The week’s over! And with it we reach the final days of September --- which you've all done a dazzling job with, by all accounts. But while you’ve been off working and living and doing all those things that humans do, what have you missed in the world of comics? With Weekender, ComicsAlliance is here to give you a heads-up on some of the stories that you might have overlooked, and to showcase some great writing on comics for you to enjoy over buttery crumpets this weekend.
It wasn't that long ago that Jake Wyatt started Necropolis, a new fantasy webcomic that quickly became one of my favorite things to read. In the strips published so far, Wyatt shows off an incredibly engaging fairy tale style that blends the sinister bargains of its main character with some of the most beautiful pages of the year.
Unfortunately, the comic hit a delay in updates thanks to a cross-country move, but rather than leaving his readers waiting for the next few pages without anything to tide them over, Wyatt has taken the opportunity to share some of his design process --- including full short stories that he made to test out the Third Sword's look.
The 2015 Hugo Awards took place at the 73rd annual Worldcon in Spokane, Washington, on Saturday, recognizing achievements in science fiction and fantasy storytelling. Administered by the World Science Fiction Society, the awards are considered the most prestigious in their field, and many of this year's winners reflected the progressive edge of the genre --- a trend perhaps exemplified by the winner for Best Graphic Story (aka the comics category); Ms. Marvel Vol. 1: No Normal, by G. Willow Wilson, Adrian Alphona and Jake Wyatt, published by Marvel.
You know what's a great way to wake up? Getting out of bed, making a cup of coffee, and sitting down to find out that Jake Wyatt has a new fantasy webcomic about a young girl's quest for revenge against anyone and everyone. Short of rolling over to find out that you have literally been sleeping on a pile of hundred dollar bills, it might actually be the best way to start your morning --- and this way, there's significantly less risk of papercuts.
The comic is called Necropolis, and even though it's only a few pages in, it's already amazing, with gorgeous art and story that feels familiar, but is being told in a beautifully expert way.
If there's one thing that you need to know about ComicsAlliance, it's that we are very much in favor of Supaidaman, the '70s tokusatsu series where Marvel's Spider-Man was reimagined as Takuya Yamashiro, a dirtbike racer chosen by an alien from Planet Spider to defend the world from Professor Monster with the aid of a giant robot. It's one of my favorite things in the world, and if you asked me to pick one thing that I'd want to see from Marvel, it would be for Yamashiro to return to action in the pages of the modern Marvel Universe.
As a result, it's hard for me to look at this week's Edge of Spider-Verse #5, by Gerard Way, Jake Wyatt, Ian Herring and Clayton Cowles, without just seeing that it's a tokusatsu-inspired take on Spider-Man that simply isn't the one I want it to be. It took a lot of effort to get past that -- effort that was mostly motivated by how great last month's "Spider-Gwen" issue was -- but in the end, I'm glad I made it. It might not be the book I wanted, but it's definitely pretty fantastic in its own right, even if it suffers from a distinct lack of dirtbikes.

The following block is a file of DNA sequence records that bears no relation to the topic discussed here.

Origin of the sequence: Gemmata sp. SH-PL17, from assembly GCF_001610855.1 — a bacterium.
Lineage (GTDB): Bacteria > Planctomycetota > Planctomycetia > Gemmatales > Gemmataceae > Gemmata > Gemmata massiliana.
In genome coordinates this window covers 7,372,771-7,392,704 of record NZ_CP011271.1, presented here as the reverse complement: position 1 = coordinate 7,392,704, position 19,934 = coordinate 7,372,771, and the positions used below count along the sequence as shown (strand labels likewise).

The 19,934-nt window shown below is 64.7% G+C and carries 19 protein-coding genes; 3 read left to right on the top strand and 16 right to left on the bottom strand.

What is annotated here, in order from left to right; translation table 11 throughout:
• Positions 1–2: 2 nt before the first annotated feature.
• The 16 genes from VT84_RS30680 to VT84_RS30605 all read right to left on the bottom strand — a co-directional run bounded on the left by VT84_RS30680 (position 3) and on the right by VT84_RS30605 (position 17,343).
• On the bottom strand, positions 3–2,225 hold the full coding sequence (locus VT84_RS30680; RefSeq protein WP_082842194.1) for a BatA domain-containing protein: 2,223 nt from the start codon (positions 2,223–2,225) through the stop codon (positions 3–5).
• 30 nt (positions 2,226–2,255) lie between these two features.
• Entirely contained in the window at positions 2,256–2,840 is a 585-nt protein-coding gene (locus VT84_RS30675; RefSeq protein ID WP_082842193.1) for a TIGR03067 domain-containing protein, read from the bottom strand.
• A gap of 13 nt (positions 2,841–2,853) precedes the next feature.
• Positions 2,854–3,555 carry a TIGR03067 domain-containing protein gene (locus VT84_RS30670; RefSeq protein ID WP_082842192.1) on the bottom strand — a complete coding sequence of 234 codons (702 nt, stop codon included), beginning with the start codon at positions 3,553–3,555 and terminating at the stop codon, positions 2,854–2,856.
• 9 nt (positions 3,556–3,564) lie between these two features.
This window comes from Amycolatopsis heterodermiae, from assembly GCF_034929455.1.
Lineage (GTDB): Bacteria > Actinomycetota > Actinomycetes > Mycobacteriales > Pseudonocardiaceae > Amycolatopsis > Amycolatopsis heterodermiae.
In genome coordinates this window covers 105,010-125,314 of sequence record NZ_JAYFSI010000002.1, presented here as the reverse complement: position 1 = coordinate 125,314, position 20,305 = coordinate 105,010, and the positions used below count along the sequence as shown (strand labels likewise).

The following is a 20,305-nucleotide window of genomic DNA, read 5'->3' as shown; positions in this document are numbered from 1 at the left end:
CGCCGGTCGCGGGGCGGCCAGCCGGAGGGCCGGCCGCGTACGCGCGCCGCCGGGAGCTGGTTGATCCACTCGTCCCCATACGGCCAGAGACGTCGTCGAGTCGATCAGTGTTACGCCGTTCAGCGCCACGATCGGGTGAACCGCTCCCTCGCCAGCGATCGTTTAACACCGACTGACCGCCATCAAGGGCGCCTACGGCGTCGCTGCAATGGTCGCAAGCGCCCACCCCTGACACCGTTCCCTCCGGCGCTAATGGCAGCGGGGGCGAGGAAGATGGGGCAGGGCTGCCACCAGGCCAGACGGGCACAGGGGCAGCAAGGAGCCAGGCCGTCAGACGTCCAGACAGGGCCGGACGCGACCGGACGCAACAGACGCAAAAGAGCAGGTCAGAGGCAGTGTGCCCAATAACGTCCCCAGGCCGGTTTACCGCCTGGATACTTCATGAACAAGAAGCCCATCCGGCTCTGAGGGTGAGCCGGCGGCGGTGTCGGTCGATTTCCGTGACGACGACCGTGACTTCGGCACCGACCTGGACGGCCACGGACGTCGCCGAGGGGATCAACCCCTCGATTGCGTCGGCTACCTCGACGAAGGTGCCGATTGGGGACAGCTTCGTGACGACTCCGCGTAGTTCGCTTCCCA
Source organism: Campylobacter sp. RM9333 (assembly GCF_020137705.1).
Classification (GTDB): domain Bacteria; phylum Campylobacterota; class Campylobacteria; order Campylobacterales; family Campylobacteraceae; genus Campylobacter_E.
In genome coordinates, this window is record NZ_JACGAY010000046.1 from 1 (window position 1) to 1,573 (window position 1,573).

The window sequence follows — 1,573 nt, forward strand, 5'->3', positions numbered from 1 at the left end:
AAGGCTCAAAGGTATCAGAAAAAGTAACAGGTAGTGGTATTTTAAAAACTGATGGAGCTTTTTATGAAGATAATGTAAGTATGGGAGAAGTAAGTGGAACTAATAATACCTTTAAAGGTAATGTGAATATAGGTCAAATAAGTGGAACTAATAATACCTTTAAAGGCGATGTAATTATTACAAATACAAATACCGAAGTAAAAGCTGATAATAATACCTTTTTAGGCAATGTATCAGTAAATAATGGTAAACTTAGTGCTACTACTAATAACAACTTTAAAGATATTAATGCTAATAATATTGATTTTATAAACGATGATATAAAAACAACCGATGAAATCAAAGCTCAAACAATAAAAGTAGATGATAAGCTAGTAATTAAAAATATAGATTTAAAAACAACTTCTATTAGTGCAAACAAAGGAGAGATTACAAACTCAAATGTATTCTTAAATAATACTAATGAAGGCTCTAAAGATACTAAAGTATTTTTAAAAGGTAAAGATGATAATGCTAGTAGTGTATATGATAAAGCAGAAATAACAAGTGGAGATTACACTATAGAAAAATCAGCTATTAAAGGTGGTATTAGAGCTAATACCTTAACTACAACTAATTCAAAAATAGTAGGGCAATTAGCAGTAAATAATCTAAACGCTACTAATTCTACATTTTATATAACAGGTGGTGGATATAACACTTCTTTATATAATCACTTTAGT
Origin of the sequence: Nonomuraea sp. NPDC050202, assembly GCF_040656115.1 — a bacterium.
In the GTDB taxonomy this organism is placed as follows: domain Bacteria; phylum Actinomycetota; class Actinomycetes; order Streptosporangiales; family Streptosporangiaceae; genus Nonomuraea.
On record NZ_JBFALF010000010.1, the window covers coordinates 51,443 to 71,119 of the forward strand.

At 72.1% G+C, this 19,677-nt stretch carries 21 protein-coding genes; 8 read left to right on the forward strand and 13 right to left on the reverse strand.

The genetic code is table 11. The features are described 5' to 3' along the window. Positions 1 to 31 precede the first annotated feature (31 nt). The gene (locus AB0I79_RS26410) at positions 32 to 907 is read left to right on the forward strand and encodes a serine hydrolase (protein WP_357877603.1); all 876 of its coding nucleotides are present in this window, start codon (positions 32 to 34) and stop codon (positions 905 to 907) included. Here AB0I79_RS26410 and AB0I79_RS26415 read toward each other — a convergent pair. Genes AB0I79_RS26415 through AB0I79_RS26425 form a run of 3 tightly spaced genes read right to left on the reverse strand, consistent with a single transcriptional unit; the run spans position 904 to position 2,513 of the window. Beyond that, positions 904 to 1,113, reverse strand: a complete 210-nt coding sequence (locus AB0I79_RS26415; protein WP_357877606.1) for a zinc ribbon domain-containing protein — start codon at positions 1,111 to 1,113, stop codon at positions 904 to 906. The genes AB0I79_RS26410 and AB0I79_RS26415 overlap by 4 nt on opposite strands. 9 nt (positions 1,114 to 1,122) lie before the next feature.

One of the things I love most about Spider-Man (and let me tell you, there's a lot I love about Spider-Man) is how adaptable the character is to different situations, settings, and even different characters taking on the role.
Amazing Spider-Man writer Dan Slott and an assembled team of writers and artists are picking up that ball and running with it in the upcoming "Spider-Verse" event, and they're getting a little bit of a head start with what they're calling "Edge of Spider-Verse," a series of one-issue stories that introduce readers to the various iterations of Spider Men and Women. Marvel has released solicitations for the first three issues of the five-issue series, which feature Spider-Man Noir, a new spin on Spider-Woman, and a futuristic Spider-Man who wears a helmet (and who probably isn't from 2099).
Here at ComicsAlliance, we obviously have a vested interest in seeing comics bloggers do well with their various projects. That said, it's a lot easier to get behind stuff when it looks like it's going to be amazing, which is why we're all pretty excited about Kelly Thompson's Storykiller and the roster of incredible artists she's gathered to illustrate the special edition of her new novel.
As you might imagine from the title, Storykiller follows the adventures of a young woman named Tess Battle, who possesses both a giant black battleaxe and the ability to kill fictional characters, and it's set to be illustrated by CA favorites like Ross Campbell, Ming Doyle, Declan Shalvey and more. Check out the video and the full roster below!
Jake Wyatt's art is, from the very first glance, transporting. He can creating scenes so detailed and lush that you could imagine them playing out before your very eyes. That's why his skills lend themselves so well to his short film, METRO, which takes a young girl to the secret world between the metro station and the surface...